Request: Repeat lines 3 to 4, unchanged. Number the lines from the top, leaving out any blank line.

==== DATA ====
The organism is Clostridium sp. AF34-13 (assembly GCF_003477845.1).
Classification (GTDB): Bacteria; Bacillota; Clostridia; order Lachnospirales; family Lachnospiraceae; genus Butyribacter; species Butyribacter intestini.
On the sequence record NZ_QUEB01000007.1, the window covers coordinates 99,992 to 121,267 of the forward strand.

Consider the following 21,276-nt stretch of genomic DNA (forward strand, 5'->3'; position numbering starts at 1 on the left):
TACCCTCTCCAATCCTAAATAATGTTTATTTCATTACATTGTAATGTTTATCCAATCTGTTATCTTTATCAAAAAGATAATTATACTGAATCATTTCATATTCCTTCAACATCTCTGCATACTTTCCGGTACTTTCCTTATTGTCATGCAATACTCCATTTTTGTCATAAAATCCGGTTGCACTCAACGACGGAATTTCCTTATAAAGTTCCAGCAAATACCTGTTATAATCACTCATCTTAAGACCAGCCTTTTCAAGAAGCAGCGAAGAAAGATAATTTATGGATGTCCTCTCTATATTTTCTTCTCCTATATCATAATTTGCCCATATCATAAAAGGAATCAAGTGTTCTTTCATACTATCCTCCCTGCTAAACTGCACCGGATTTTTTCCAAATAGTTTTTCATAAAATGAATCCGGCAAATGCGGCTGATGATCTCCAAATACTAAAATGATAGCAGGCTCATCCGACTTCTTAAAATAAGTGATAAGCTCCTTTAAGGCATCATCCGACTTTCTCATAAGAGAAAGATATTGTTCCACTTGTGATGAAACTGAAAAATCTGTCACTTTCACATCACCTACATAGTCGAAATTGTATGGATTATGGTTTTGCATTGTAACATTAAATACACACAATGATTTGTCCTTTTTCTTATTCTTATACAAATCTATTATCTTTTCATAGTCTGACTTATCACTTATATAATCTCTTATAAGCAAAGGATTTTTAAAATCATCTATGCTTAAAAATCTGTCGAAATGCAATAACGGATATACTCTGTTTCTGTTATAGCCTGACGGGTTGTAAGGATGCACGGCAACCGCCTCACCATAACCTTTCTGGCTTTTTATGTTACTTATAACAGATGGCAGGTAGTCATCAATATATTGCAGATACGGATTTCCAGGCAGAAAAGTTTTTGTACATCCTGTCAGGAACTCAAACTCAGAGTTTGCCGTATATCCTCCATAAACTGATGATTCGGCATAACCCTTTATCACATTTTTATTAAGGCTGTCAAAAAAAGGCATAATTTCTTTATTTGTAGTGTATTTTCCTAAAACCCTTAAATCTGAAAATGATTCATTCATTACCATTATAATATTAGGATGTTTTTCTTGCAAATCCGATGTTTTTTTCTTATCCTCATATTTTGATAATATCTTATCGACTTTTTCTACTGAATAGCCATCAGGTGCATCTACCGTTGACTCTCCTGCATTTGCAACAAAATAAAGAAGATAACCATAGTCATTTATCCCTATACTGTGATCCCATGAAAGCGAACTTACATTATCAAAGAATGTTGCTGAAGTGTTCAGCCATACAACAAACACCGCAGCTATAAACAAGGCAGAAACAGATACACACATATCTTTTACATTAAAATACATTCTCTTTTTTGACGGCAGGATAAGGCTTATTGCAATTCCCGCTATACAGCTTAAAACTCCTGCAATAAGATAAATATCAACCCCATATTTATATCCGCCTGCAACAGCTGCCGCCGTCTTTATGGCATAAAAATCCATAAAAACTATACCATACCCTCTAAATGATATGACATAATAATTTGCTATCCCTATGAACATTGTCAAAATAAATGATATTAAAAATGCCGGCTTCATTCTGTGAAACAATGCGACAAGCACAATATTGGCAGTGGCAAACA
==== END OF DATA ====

On the sequence record NZ_QUEB01000007.1, the window covers coordinates 99,992 to 121,267 of the forward strand.

Consider the following 21,276-nt stretch of genomic DNA (forward strand, 5'->3'; position numbering starts at 1 on the left):